Poetry by Rob Leiper, Rikki Santer, Jeanne Julian, Phil Wood, David Radavich, Maria Arana, Alan Cohen, Pauline Barbieri, and Paul Murgatroyd

Prose by Annie Bell, LB Sedlacek, Geoffrey Heptonstal, Peter Van Belle, Hanns Heinz Ewers, Paul Murgatroyd, and Gary Bolick

Art by Willem Johan Barbieri, John Winder, Walter Gramatté, and Abigayle Cosenze



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Now accepting submissions for issue 13


In 1857 Justinus Kerner started collecting his Kleksographien (Klecks is the German word for blot) and writing short poems describing what he saw in them. The book was posthumously printed in 1890. In 1896 a book was published in the USA called Gobolinks or Shadow-Pictures for Young and Old. This had the same set-up as Kerner’s book: ink-blots with added poems. The phenomenon used in these books is called pareidolia, where a person interprets random marks as recognizable patterns. (Both books are available at Internet Archive). Psychiatrists, among them Alfred Binet and Hermann Rorschach suggested such inkblots could be used to study the subconscious of their subjects.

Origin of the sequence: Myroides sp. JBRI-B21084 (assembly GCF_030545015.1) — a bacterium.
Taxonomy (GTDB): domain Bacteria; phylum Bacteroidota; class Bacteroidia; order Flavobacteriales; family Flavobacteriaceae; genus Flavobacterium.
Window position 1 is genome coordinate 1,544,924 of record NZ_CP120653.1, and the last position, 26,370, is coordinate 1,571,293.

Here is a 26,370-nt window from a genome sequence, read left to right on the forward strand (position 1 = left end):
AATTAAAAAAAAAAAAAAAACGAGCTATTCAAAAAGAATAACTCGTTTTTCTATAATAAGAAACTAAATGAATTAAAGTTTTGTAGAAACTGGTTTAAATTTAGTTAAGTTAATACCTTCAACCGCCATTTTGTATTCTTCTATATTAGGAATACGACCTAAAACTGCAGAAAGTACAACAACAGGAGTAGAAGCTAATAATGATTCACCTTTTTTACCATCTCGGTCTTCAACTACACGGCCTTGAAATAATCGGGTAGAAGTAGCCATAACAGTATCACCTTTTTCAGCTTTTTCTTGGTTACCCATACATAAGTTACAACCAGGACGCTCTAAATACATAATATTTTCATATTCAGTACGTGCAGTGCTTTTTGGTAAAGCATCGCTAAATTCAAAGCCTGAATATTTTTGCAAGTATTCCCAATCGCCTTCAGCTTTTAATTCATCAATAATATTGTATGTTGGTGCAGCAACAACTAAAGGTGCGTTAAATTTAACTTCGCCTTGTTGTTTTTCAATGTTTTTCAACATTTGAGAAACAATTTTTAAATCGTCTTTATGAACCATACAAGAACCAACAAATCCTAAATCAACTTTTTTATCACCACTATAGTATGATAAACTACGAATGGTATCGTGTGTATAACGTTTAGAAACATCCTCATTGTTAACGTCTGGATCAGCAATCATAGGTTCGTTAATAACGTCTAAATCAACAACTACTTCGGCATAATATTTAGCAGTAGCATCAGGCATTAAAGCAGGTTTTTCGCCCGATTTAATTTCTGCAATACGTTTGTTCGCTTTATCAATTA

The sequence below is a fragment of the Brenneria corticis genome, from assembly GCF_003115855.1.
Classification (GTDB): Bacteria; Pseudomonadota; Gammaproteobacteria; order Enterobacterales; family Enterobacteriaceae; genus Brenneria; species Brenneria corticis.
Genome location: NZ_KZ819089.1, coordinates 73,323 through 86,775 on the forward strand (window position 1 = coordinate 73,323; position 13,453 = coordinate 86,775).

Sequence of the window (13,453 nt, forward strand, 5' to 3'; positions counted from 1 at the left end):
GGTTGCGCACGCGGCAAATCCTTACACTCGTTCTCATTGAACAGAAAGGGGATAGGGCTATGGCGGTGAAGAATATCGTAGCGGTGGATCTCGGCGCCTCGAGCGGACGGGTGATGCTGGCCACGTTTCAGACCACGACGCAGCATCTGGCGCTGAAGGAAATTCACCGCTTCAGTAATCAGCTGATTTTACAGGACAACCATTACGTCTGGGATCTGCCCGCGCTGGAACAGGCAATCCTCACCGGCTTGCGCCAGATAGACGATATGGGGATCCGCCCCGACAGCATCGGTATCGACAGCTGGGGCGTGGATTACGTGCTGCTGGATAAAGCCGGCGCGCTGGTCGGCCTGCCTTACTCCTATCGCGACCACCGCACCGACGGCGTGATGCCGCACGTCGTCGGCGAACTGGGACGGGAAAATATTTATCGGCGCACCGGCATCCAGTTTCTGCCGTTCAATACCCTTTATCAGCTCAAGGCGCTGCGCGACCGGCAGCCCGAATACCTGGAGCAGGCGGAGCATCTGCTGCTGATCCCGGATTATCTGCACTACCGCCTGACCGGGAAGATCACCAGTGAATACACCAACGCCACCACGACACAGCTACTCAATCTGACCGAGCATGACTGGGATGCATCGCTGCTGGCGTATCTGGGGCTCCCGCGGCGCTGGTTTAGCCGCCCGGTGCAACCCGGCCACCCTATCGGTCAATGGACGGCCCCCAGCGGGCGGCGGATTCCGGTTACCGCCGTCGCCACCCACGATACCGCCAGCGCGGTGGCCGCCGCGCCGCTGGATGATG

Could the klecksography also serve as a metaphor for life? Both are things we try to make sense of. Our subconscious does this all the time, but can do little to affect it. Yet through our creative works our subconscious expresses these interpretations with beautiful, moving, or terrifying results. Is the reader then like a patient in front of a Rorschach or TAT? TATs (Thematic Apperception Tests) are a set of ambiguous pictures the subject has to make a story about.